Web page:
Department for Transport is laying out its vision for the future of mobility and "last-mile" deliveries.
Vans could one day be removed from city streets, replaced with electric cargo bikes and quadricycles.
That’s the vision laid out by the government this week as part of plans to transform so-called “last-mile deliveries”, where goods are delivered to their destination from a nearby depot.
At present, there are more than four million vans on British roads, and the authorities expect this to increase over the coming years. However, the Department for Transport (DfT) wants to swap conventionally fuelled vans with environmentally friendly alternatives.
As part of its “Future of Mobility Grand Challenge”, the government has also laid out its dream of increasing shared travel and use of self-driving vehicles, allowing parking spaces to be removed in city centres to make way for hundreds of thousands of urban homes.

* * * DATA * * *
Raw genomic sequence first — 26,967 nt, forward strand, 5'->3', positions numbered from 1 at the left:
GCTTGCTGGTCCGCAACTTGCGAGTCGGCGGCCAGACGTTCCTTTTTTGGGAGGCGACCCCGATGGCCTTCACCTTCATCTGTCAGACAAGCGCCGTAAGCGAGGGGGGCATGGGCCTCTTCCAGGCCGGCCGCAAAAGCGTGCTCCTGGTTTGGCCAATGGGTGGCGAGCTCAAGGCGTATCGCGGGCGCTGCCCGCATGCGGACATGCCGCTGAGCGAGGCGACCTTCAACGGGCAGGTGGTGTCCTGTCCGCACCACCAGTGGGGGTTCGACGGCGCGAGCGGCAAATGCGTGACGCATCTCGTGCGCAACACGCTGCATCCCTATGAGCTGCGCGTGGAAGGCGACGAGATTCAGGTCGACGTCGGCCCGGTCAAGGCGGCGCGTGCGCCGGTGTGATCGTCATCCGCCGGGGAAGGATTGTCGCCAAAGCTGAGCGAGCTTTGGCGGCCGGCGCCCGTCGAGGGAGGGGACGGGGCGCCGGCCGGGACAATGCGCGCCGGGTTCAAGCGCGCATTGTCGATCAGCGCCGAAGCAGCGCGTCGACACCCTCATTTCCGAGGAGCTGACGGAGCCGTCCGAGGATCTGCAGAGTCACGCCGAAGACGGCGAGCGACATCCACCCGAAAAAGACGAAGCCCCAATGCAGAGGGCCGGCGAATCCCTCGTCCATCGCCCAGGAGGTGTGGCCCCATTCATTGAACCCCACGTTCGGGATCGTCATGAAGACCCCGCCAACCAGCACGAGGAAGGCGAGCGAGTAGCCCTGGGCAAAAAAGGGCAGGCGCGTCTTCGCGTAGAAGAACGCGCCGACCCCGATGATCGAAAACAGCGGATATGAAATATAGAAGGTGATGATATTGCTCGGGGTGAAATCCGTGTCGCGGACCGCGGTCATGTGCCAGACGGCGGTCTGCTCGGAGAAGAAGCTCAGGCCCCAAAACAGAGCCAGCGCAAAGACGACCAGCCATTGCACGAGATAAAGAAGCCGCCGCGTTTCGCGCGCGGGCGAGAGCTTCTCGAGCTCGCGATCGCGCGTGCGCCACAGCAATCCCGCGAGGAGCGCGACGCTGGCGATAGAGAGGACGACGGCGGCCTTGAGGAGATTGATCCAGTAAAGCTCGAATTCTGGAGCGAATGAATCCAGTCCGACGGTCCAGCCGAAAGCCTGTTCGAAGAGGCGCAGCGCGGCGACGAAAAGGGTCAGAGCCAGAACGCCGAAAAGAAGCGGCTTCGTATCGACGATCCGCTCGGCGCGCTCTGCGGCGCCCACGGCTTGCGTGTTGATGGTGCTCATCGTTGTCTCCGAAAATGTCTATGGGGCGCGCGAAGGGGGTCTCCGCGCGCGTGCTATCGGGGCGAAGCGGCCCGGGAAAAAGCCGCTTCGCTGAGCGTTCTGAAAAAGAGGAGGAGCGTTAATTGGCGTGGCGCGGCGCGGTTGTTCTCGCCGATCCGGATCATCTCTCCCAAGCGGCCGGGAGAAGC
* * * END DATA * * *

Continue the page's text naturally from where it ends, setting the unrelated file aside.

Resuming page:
To help it achieve this goal, the DfT has announced £12.1 million of funding for six projects that are working on the simulation and modelling required to develop connected and autonomous vehicles.
Other plans include the use of drones and aerial vehicles to improve mobility, as well as increased use of shared transport booked via a smartphone app.
Transport Minister Jesse Norman said: “The UK has a long and proud history of leading the world in transport innovation and our Future of Mobility Grand Challenge is designed to ensure this continues.
“We are on the cusp of an exciting and profound change in how people, goods and services move around the country which is set to be driven by extraordinary innovation.
“This could bring significant benefits to people right across the country and presents enormous economic opportunities for the UK, with autonomous vehicles sales set to be worth up to £52 billion by 2035.”